• English
  • العربية
  • 中文
  • Français
  • Русский
  • Español

You are here

2006 Year in Review: A Diverse, Challenging Nuclear Agenda

Austrian President Mr. Heinz Fischer looks at the IAEA Memorabilia Exhibit at the 50th Regular Session of the IAEA General Conference. (Plenary Hall, Austria Center, Vienna, Austria, 18 September 2006). (Photo: D. Calma/IAEA)

Events and developments in 2006 reflected a challenging nuclear agenda. Some January to December highlights from the pages of IAEA.org:



  • The growing problem of cancer in developing countries commands more attention, as the IAEA responds to health care needs in Tanzania and photographs Nicaragua´s cancer care center in Managua.
  • Argentina cites the IAEA and UN Food and Agriculture Organization (FAO) for helping the country achieve its goal of expanded export markets for apples, pears, and other fruit declared free of the costly Medfly.
  • Under a global security initiative, an IAEA-supported operation safely conditions, packages, and ships radioactive neutron sources from three African countries to the United States for ultimate disposition.


  • The Japanese Government and the United Nations commit US $1.76 million to a joint IAEA/FAO project to remove the tsetse fly and the diseases it transmits from the Southern Rift Valley in Ethiopia.
  • The world´s senior regulators from some 60 countries meet in Moscow to scrutinize effective regulatory systems for nuclear power.
  • IAEA Director General Mohamed ElBaradei briefs the press after transmitting his March report on Iran´s nuclear programme to the UN Security Council.
  • Next to gold, cocoa trees - the source of chocolate - stand among Ghana´s treasures. With the IAEA´s help, Ghana takes aim at a killer virus to protect them.


  • Under a global initiative, the IAEA supports the removal of bomb-grade nuclear material from a research reactor in Uzbekistan.
  • The world marks the 20th anniversary of the Chernobyl nuclear plant accident. Reports of the IAEA-backed Chernobyl Forum cover the accident´s environmental consequences and health effects.
  • The IAEA convenes experts to review reported problems with deliveries of lifesaving medical isotopes to hospitals, which are too often held-up or blocked during international transport.



  • IAEA Director General ElBaradei receives an award from the Academy of Achievement in the United States, one of many honours he receives in recognition of his distinguished service and receipt of the Nobel Peace Prize in 2005.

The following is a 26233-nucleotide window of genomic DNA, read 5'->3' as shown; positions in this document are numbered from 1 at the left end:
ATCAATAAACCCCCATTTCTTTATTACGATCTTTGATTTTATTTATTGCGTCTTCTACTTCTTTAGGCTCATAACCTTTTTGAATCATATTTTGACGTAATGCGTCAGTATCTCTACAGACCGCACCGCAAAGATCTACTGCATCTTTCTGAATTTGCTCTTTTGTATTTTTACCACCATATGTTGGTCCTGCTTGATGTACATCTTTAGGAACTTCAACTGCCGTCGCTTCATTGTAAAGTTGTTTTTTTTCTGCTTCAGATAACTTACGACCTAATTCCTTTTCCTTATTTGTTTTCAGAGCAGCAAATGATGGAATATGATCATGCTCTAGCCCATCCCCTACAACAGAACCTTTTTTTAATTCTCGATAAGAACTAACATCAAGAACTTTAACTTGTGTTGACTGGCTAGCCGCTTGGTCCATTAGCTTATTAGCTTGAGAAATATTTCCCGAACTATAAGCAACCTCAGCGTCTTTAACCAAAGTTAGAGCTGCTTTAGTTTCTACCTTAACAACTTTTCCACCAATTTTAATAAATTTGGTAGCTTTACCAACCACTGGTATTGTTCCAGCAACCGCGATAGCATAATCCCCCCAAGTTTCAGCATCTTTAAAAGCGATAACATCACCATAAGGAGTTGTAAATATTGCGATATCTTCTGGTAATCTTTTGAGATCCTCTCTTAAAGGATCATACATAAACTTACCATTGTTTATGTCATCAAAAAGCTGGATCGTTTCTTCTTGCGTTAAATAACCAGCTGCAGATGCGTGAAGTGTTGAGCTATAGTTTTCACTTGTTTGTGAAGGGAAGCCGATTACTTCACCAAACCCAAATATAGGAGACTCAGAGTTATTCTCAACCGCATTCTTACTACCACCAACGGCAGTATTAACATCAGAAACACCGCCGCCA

• Global experts meeting in Norway focus on steps to cut down the use of high-enriched uranium, which can be used for weapons.
  • IAEA.org - the Agency´s public website - is cited as one of the best in the United Nations and international organizational system.


  • Leaders of the Group of 8 countries back the IAEA´s work at their summit in Russia, endorsing programmes and initiatives in areas of nuclear safety, security, and safeguards.
  • Two potentially dangerous radioactive devices are successfully secured in the first three days of an IAEA-supported effort to trace lost radioactive sources in the Republic of Georgia.


  • The IAEA releases its latest report on illicit trafficking and other unauthorized activities involving nuclear and radioactive materials, as reported to its Illicit Trafficking Database.
  • IAEA Director General ElBaradei sends his latest report on Iran to the United Nation´s Security Council, in response to the Security Council´s resolution of 31 July.


  • More than 100 States meeting at the IAEA General Conference adopt resolutions on key areas of the Agency´s work, and appoint new members to the IAEA Board.
  • A report is presented to the IAEA General Conference that outlines possible ways forward to guarantee countries´ supplies of nuclear fuel, while minimizing proliferation risks.
  • Monaco´s Prince Albert and IAEA Director General ElBaradei join to open a special exhibit on nuclear technologies for the environment.
  • The International Nuclear Safety Group - top nuclear safety officials from 14 countries and organizations - meets to review top issues involving nuclear plants and other facilities.


  • The world´s leading authorities on nuclear safeguards and verification examine the latest developments at the IAEA´s international symposium.
  • IAEA Director General ElBaradei issues a statement saying he deeply regrets, and expresses serious concern, about the reported carrying-out of a nuclear test by North Korea.
  • Progress through international cooperation on nuclear fusion - the energy that powers the Sun and other stars - is highlighted at an international conference hosted by China.
  • The United States and Russia join with Serbia, the IAEA and other partners to rid the Vinca research reactor site of old "spent" nuclear fuel that´s posing a serious radiological hazard.
  • Through its technical cooperation wing, the IAEA works to help Azerbaijan clean up a radioactive waste storage facility on the outskirts of Baku.


  • An IAEA global research project focuses attention on nuclear methods applied to the analysis of art and archaeology that are revolutionizing the field of art history.
  • Advances in medical radiation imaging and treatment are highlighted by health leaders meeting at an IAEA conference.
  • Nuclear power´s role is reviewed in the future energy mix of countries in Asia and the developing world, as IAEA Director General ElBaradei opens a regional trip to Japan, China, Indonesia and Vietnam.


  • In Cape Town, Nelson Mandela, Desmond Tutu join leaders in declaring support for an IAEA-backed cancer care campaign in Africa.
  • In Germany, the IAEA supports the largest ever return of highly enriched uranium from a civilian research reactor back to Russia.

For a fuller account, see IAEA.org and the Frontpage archives.

Last update: 27 Jul 2017


  1. Employment
  2. Women
  3. Press

Stay in touch